The School Archive
Delve into Sevenoaks School's history with the fascinating articles below researched and written by school archivist Sally Robbins.
Several histories of the school by former staff and OS are available to buy:
Sevenoaks written and illustrated by Kevin Sacco (OS 1970)
A School Transformed: Sevenoaks School 1898–2002 written by Mike Bolton, former Undermaster
History of Music at Sevenoaks School 1877-2010 written by Peter Young, former Head of Music
Email the archivist for queries relating to Sevenoaks School's history, to purchase books or to donate an item to the archive.
History of Sevenoaks Preparatory School
Preparatory Schools became a feature of the national educational system in the early nineteenth century, preparing young boys for entry to the major Public Schools at the age of 13. For much of that century, Sevenoaks Grammar School performed this preparatory role for some of its pupils, alongside its main secondary education provision for others to the age of 18. However, by the start of the twentieth century, under new headmaster George Heslop, the school wanted to concentrate more on the latter and less on the former and therefore opened its first independent but linked preparatory school provision in 1900. Assistant Master Samuel Stephenson took over the running of The Beacon in St John’s Road when its former occupant left to start afresh as The New Beacon on a site on the Montreal Estate and the Salmon Guides to Sevenoaks for the next fourteen years have a separate listing for “a preparatory school in connection with Sevenoaks School”. It was a relatively short-lived venture – by the start of the First World War the premises was listed as a generic “preparatory school for gentlemen’s sons”, and the names of Beacon pupils were no longer included in the main Sevenoaks School pupil lists.
It is well known that George Heslop struggled to cope with the tribulations caused by the conflict both in terms of personal cost and home front privations and specifically this is reflected in preparatory provision appearing to have ceased in the school, or at the very least becoming an ad hoc provision for younger brothers of older boarding pupils should their parents be abroad. However, in April 1919 Geoffrey Garrod was appointed headmaster of the school and brought with him a wife and young family, including a four year old son; in order to educate the latter, Margaret Garrod decided to form a preparatory class. According to the 1920 Board of Education Inspection Report, there was by March of that year a “kindergarten class of 21 children, with an age range of 5-9…conducted in the school buildings”. Old Sennockian Frederick Pearce recalled that when he “joined the school [in September 1920] … it had its own Prep., housed in two rooms in the then Sanatorium building (now known as the Cottage)”. The Cottage had been built in 1900 as the Grammar School’s Sanatorium. The preparatory class was situated in two rooms on the ground floor; upstairs was the Sanitorium and the School Porter’s rooms. The boys took lunch in the main School House.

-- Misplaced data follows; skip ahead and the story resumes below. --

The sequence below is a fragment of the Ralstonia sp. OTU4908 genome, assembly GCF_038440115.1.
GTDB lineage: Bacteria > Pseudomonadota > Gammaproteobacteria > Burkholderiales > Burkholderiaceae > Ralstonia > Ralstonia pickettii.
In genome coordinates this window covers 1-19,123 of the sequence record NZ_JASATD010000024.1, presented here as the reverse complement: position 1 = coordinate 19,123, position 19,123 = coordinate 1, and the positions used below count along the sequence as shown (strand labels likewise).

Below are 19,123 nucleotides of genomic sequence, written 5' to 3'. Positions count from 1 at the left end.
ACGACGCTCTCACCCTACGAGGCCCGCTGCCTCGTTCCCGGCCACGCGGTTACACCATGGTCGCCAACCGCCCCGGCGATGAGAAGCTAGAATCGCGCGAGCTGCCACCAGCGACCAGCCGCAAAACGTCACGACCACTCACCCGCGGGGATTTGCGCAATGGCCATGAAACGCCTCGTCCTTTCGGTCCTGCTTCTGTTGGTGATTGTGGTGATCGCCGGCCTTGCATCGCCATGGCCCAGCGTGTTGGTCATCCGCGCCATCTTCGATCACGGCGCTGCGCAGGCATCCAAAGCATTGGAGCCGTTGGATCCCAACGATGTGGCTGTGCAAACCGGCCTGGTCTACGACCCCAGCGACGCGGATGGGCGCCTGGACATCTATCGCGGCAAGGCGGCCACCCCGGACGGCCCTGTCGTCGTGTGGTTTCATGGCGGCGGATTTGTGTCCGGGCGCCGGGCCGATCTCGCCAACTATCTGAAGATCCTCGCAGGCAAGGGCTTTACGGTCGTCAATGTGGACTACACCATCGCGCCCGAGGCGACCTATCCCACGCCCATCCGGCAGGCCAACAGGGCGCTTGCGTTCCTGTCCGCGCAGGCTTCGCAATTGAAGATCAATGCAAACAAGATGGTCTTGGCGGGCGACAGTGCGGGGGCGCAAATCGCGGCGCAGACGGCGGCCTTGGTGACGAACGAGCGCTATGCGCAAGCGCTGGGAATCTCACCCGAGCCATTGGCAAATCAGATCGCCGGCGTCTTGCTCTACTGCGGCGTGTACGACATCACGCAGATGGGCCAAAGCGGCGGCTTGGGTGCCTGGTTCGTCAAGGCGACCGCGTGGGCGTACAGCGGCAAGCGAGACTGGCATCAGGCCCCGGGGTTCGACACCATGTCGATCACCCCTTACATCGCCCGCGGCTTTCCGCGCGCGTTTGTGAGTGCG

By September 1921, the kindergarten class had become formally known as the Preparatory School, officially linked to the Grammar School. By the end of that term it was clearly expanding rapidly with 35 boys in it and its first headmaster appointed – the Reverend Cyril Holland. Holland had taught at the Grammar School previously (1911 – 1913) before carrying out parochial work and seeing service in the First World War as an Army Chaplain. He returned to Sevenoaks in September 1921 to teach Latin and Divinity and was given “a hearty welcome” as “an old friend of the school and a French expert”. The Prep School continued to be administered by Mrs Garrod assisted by Mrs Mary Holland; according to Prep School alumnus Ray Barber, the latter “had a very fiery temper… of whom we were scared stiff”. Other Grammar School masters divided their time between both establishments in particular James Moss and Ronnie Marchant.
In April 1922 a local newspaper advert announced that “owing to the growth of the school”, from the following term the Prep School would move to its own premises at 4 Vine Court Road. Purchased by the Hollands as their own residence from the Church of England Waifs and Strays Society who had recently vacated the property, and now described by a contemporary prospectus as a ‘Home School for Little Boys’, they moved in with 35 boys and a ‘lodger’ – Ernie Groves. The aforementioned prospectus named Mrs Holland as ‘the Principal’ with “the general discipline of the house…under the direct supervision of the Rev CG Holland”; applications were still to be made through Mrs Garrod in the first instance.
Despite moving to the new premises the Prep School continued to maintain links with the main Grammar School. In his 1923 Speech Day address “Mr Garrod mentioned the steady but excellent progress made in the Preparatory School and advised parents to send their young sons to this school, where the ‘groundwork’ was thoroughly taught”. Boys from the Prep School took part in the annual main school drama productions; used the school swimming pool and shared staff. In the main, Prep School pupils went on to Sevenoaks; Fenton was traditionally their house.
In 1925 the Garrod’s left Sevenoaks for Belfast; the Holland’s continued to run the Prep School for another 3 years until in 1928 they too retired due to Cyril’s poor health. 76 boys were now on the roll; with the arrival of new headmaster, Miles Jukes, the direct links with the Grammar School ended.
Pictured above: A Prep School classroom in the garden at Vine Court Road 1925